“Today on Memorial Day, we honor the brave men and women
who made the ultimate sacrifice in service to our country.” ~ Nasa
I had never been to Camp Nelson before today, though I had passed it hundreds of times on U.S. 27 to and from Danville. Cousin Mike Moore’s dad is buried there, and I was reminded of that yesterday. That’s when I knew I needed to see it, and there’s no better day than Memorial Day.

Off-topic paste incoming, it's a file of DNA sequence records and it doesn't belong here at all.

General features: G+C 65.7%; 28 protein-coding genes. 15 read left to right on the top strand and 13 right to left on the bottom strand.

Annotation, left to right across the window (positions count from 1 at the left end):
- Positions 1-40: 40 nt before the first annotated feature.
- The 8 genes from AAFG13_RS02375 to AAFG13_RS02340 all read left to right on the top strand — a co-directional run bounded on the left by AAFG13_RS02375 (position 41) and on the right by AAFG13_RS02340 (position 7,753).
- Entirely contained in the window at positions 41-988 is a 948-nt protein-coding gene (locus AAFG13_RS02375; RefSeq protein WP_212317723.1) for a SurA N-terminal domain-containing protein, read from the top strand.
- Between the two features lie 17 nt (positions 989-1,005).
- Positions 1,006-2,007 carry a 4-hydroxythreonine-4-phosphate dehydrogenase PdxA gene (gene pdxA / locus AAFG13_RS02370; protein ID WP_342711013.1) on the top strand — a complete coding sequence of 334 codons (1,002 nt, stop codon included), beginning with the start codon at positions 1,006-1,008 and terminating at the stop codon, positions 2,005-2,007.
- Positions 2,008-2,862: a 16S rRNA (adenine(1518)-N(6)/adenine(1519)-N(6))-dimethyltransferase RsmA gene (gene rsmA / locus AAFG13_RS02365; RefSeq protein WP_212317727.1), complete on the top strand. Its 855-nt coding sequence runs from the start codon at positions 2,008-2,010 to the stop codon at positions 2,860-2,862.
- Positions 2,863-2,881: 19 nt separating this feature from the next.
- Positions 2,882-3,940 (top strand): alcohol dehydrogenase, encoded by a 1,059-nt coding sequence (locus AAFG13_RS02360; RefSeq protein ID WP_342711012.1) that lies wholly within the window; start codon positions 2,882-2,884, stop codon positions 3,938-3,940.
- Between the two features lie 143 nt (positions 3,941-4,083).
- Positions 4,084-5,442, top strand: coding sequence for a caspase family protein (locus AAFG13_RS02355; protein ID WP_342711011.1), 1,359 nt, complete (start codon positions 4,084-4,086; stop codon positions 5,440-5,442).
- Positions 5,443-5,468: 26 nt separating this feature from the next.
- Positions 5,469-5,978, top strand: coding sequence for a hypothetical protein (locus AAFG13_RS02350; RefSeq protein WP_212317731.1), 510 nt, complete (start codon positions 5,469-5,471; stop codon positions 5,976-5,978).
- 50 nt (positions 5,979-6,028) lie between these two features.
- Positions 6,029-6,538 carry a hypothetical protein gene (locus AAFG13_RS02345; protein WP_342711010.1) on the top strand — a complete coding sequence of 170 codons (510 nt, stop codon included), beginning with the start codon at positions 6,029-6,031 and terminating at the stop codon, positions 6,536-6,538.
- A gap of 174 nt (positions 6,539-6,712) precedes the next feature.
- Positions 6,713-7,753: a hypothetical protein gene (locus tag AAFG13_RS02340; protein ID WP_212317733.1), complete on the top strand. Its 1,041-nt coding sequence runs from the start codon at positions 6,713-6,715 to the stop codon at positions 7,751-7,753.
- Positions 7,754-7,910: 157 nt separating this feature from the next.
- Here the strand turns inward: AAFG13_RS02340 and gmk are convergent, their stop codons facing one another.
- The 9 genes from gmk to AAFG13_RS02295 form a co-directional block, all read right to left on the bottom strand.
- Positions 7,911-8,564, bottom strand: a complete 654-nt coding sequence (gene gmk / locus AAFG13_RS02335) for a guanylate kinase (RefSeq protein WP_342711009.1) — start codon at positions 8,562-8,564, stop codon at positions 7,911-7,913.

Just twenty-five minutes south of Lexington sits Camp Nelson National Cemetery. It was originally a 4,000 acre Union Camp during the U.S. Civil War. Among its 300 +/- buildings was a hospital, and it was from this that the cemetery sprang. In three years time – 1863-1866 – more than 2,000 men were buried or reinterred here from battle sites around Kentucky, including 900 from Perryville, Kentucky’s largest battle. Thousands of freed slaves also came here to enlist in the U.S. Colored Troops, making it one of the largest recruiting stations of the war. The freedmen brought their families. They, along with the large refugee camp that evolved during the war, eventually established the town of Ariel/Hall just west of the Camp. Some 600 African-Americans are buried at Camp Nelson, and it was declared a National Cemetery by Congress in 1866. Today, it holds fallen soldiers from all U.S. conflicts, including many women like Kathryn Dempsey (below). I didn’t realize until today just how significant a role Camp Nelson played in Kentucky’s history. It was humbling to see hundreds of people there to pay their respects. If you’re ever in Kentucky over Memorial Day, go.